The former Nazi death camp secretary on trial for her complicity in the murder of more than 10,000 people broke her silence for the first time this week, saying she was “sorry” for the horrors inflicted on prisoners. 

“I’m sorry for everything that happened,” Irmgard Furchner told the Itzehoe Regional Court on Tuesday. Now 97, Furchner was a secretary at the Sutthof concentration camp in Poland from June 1943 through April 1945.

Under German law, any person who helped Holocaust Nazi death camps operate, even if they did not work directly on the site, can be held responsible as an accessory to the crimes committed there. Furchner is the first woman to be tried in Germany for Nazi-era crimes in decades. 

She is being tried as a juvenile because she was under 21 when she worked at the camp.

Irmgard Furchner appears in court on Tuesday. She was a secretary at Stutthof concentration camp from 1944 through 1945.
Irmgard Furchner appears in court on Tuesday. She was a secretary at Stutthof concentration camp from 1943 through 1945.
POOL/AFP via Getty Images

“I regret that I was at Stutthof at that time,” Furchner continued.

Despite receiving daily communication from the camp’s commander, Paul Werner Hoppe, Furchner previously denied any knowledge of Stutthof’s murderous aims. Her defense was complicated by her own late husband’s 1954 testimony that he was aware people are being gassed at the facility.

Even so, last week Furchner’s lawyers called for her acquittal, saying that evidence failed to prove “beyond the shadow of a doubt” that she was aware of the killings. Prosecutors, meanwhile, demanded a two-year suspended sentence.

A Nazi guard tower at the Stutthof concentration camp site.
A Nazi guard tower at the Stutthof concentration camp site.
JAN DZBAN/EPA-EFE/Shutterstock

The verdict will be announced on Dec. 20.

Furchner’s protracted trial is emblematic of Germany’s ongoing effort to reconcile the harrowing legacy of the Holocaust. Orchestrated by Adolf Hitler, the reign of terror saw the murder of at least 6 million Jews, as well as 5 million Poles, Soviet civilians and POWs, Roma, homosexuals, Jehovah’s Witnesses, and Afro-Germans.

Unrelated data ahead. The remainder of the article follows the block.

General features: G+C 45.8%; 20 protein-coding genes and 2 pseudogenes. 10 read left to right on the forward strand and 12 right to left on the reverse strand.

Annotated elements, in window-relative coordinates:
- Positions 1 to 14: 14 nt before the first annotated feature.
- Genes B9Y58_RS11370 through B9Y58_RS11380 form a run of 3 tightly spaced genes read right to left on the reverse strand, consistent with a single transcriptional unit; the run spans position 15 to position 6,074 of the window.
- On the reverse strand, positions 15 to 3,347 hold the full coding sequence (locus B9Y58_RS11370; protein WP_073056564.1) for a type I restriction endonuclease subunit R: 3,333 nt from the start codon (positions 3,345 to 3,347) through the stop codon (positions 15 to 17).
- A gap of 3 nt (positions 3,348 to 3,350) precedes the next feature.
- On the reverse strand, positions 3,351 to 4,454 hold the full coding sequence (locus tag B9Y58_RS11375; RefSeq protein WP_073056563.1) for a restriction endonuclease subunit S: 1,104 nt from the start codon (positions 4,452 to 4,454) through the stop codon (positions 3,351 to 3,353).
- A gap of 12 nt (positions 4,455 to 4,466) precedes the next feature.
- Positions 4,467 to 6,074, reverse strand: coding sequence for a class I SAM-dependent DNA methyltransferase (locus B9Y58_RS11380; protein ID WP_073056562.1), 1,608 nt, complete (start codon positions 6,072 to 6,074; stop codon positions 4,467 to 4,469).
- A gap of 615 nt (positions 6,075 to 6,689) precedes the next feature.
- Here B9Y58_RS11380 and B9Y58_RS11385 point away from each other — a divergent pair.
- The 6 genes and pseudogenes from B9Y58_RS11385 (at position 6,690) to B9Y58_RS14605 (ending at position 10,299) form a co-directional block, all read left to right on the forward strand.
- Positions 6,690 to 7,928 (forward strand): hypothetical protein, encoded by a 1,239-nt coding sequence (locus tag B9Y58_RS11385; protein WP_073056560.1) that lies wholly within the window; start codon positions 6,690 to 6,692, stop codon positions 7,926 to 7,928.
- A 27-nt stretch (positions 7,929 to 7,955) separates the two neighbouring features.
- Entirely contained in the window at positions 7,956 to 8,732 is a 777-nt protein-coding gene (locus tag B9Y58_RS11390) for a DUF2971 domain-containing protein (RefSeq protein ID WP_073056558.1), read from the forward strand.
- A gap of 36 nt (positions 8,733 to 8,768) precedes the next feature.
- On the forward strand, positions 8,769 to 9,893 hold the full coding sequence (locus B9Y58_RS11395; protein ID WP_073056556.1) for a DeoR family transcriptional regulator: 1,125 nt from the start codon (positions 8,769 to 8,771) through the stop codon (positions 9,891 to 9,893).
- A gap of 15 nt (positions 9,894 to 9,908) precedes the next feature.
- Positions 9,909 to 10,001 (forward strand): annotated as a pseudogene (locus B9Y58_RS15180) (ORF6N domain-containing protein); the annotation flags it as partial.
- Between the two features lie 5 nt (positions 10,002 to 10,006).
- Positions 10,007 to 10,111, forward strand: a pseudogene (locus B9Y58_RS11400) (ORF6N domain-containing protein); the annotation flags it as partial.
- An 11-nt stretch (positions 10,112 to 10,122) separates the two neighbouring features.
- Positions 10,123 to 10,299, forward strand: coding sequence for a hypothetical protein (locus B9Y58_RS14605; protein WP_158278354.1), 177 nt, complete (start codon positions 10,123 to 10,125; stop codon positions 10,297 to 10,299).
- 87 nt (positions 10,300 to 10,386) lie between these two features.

In June, the Neuruppin Regional Court sentenced Josef Schütz, 101 to five years in prison for his role in the deaths of over 3,000 prisoners at the Sachsenhausen camp.

Furchner around 1944.
Furchner around 1944.
Newsflash
Furchner appearing in court this week. Her trial was initially supposed to begin in Sept. 2021.
Furchner in court this week. Her trial was initially supposed to begin in Sept. 2021.
POOL/AFP via Getty Images

Like Furchner, Schütz denied the accusations. He will likely never serve time in prison due to the extended appeals process.

Both Furhner’s trial and Schütz’s conviction follow the precedent set in 2011 by John Demjanjuk, who was sentenced to five years in prison for aiding and abetting the murder of 28,060 Jews at the Sobibór death camp.

A former Red Army soldier, Demjanjuk was captured by Germans and trained as an SS guard before being stationed at the camp. During his 18-month trial, one Nazi expert called him “the littlest of the little fishes.”

If convicted, the prosecution against Furchner is seeking a two-year suspended sentence.
If convicted, the prosecution against Furchner is seeking a two-year suspended sentence.
POOL/AFP via Getty Images

While it is unclear if Furchner will ever serve jail time, her trial did shed light on the experiences of Stutthof survivors like Risa Silbert, 93, who testified via teleconference in August.

“Stutthof was hell,” she said. 

“We had cannibalism…people were hungry and they cut up the corpses and they wanted to take out the liver.”

Judges from the Itzehoe District Court and historical experts during an on-site visit to Stutthof in November.
Judges from the Itzehoe District Court and historical experts during an on-site visit to Stutthof in November.
JAN DZBAN/EPA-EFE/Shutterstock

Born to a Jewish family in Klaipėda, Lithuania, Silbert was imprisoned at Stutthof with her mother and sister in August 1944. Her father and brother were murdered by German collaborators in 1941.

“If she worked as the commander’s secretary, then she knew exactly what happened,” she said of Furchner.

Another survivor, Joseph Salomonovic, 83, testified that “maybe [Furchner] has trouble sleeping at night.”

Over 60,000 people died at Stutthof from 1939 through the end of the war.
Over 60,000 people died at Stutthof from 1939 through the end of the war.
JAN DZBAN/EPA-EFE/Shutterstock

“I know I do,” he told the court.

The end of Furchner’s proceedings also comes at a particularly fraught time, as rapper Kanye West’s rants praising Hitler and Nazis have led to a surge in anti-Semitism. Earlier this week, NYPD statistics also revealed that anti-Semitic hate crimes in New York City were up 125% in November compared to the same month in 2021.

Jonathan Greenblatt, national director and CEO of the Anti-Defamation League, said Jewish communities are bracing for backlash after West’s comments, warning that the vitriol was “escalating from ugliness to incitement.”



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